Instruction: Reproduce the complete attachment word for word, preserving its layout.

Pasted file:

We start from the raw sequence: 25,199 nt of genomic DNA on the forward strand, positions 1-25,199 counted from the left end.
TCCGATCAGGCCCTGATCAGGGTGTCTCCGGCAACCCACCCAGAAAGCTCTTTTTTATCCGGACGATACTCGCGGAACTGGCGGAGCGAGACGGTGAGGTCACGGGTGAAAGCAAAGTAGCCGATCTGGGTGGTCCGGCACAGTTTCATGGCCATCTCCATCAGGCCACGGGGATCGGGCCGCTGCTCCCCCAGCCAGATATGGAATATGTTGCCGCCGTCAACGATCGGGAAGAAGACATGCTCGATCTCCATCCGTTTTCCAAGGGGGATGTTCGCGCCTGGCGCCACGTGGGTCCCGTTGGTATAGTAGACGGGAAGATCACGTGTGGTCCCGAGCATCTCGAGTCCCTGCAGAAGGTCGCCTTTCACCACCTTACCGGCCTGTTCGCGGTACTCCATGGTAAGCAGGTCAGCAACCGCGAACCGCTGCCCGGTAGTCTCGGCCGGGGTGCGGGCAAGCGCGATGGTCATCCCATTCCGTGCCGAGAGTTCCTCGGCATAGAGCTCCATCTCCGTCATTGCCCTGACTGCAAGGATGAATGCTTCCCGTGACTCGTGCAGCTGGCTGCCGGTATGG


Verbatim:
We start from the raw sequence: 25,199 nt of genomic DNA on the forward strand, positions 1-25,199 counted from the left end.
TCCGATCAGGCCCTGATCAGGGTGTCTCCGGCAACCCACCCAGAAAGCTCTTTTTTATCCGGACGATACTCGCGGAACTGGCGGAGCGAGACGGTGAGGTCACGGGTGAAAGCAAAGTAGCCGATCTGGGTGGTCCGGCACAGTTTCATGGCCATCTCCATCAGGCCACGGGGATCGGGCCGCTGCTCCCCCAGCCAGATATGGAATATGTTGCCGCCGTCAACGATCGGGAAGAAGACATGCTCGATCTCCATCCGTTTTCCAAGGGGGATGTTCGCGCCTGGCGCCACGTGGGTCCCGTTGGTATAGTAGACGGGAAGATCACGTGTGGTCCCGAGCATCTCGAGTCCCTGCAGAAGGTCGCCTTTCACCACCTTACCGGCCTGTTCGCGGTACTCCATGGTAAGCAGGTCAGCAACCGCGAACCGCTGCCCGGTAGTCTCGGCCGGGGTGCGGGCAAGCGCGATGGTCATCCCATTCCGTGCCGAGAGTTCCTCGGCATAGAGCTCCATCTCCGTCATTGCCCTGACTGCAAGGATGAATGCTTCCCGTGACTCGTGCAGCTGGCTGCCGGTATGG